Michael Emmett: “French Open Intrigue”

Written by: Michael Emmett


***Michael Emmett is the Director of Tennis Operations at all Mayfair clubs.  He is a certified Tennis Canada Coach 3 with a Journalism degree from the University of Texas. Michael spent several years working in sports television at TSN and Sportsnet.  Michael is a former National champion who finished his last year of junior tennis ranked #1 in Canada.  Michael has coached several National champions when he worked for the All-Canadian Academy at the National Tennis Centre at York University in the early 90s.  Michael spent 2 years traveling the world playing the ATP tour satellite circuit as a member of the Molson National Team in 1985 and ’86.***

As we get nearer the finish line in Paris, tennis fans world-wide must be licking their chops with all the juicy storylines about to be played out.

As these matches are contested on the red clay courts at Roland Garros, whatever happens in the next 5 days could turn out to be the biggest events of the tennis year.

What would be the bigger story?

1. Djokovic wins his 4th straight Grand Slam.

2. Nadal wins his 7th French Open.

3. Federer win Grand Slam #17.

4. Sharapova wins the career Grand Slam.

No matter what happens on the men’s side of things, one of these huge events is likely to happen.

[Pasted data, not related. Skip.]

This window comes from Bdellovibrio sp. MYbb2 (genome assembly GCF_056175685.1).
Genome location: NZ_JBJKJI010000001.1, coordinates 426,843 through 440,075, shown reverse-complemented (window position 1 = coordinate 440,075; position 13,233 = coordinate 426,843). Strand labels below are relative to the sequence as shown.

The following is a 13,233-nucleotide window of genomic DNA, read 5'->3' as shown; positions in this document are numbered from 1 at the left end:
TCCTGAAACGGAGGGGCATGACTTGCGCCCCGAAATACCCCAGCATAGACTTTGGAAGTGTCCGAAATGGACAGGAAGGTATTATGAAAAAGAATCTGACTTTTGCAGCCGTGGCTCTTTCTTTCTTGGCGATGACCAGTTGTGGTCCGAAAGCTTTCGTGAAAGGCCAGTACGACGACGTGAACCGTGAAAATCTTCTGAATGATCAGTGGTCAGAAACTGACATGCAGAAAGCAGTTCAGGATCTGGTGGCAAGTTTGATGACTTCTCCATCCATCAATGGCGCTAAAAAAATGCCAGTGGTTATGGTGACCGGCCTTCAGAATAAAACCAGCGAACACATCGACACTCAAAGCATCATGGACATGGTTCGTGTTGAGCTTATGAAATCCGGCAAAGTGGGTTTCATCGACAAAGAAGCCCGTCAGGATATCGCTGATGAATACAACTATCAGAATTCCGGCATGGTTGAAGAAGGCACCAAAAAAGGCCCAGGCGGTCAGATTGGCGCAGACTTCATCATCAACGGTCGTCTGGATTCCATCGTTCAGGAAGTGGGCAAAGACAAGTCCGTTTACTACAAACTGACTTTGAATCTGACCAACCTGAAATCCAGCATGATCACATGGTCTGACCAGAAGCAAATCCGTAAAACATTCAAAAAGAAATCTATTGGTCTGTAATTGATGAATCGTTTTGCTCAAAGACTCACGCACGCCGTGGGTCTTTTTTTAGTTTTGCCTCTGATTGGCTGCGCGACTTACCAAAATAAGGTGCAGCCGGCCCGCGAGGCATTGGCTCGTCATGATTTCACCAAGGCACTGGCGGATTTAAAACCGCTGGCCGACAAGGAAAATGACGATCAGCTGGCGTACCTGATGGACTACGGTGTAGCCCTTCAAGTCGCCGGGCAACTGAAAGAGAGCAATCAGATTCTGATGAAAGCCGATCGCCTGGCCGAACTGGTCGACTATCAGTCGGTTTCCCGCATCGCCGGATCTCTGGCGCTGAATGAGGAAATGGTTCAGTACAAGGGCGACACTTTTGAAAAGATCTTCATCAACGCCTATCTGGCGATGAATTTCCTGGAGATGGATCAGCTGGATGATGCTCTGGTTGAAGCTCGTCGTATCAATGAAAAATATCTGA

And in my opinion, the Djokovic story is the biggest. No man has won four in a row since Rod Laver did it in 1969.

Let’s suppose for a minute that Djoker is able to accomplish the most unlikely feat. That would mean his last grand slam loss was over a year ago to Roger Federer in the semi-final of the French Open. In this day and age, with the likes of Federer and Nadal nipping at his heels, this achievement is almost beyond comprehension.

Let’s face it, after losing in Monte Carlo and Rome to the clay-court Maestro, Djoker is a long shot at best to add the French Open to his already crowded trophy case. But the tennis world is not doing the Serbian justice – how can a guy, who has been so dominant, fly under the radar, when he’s on the verge of something so historic? Four in a row on four different surfaces against the toughest competition the game has ever seen would be monumental!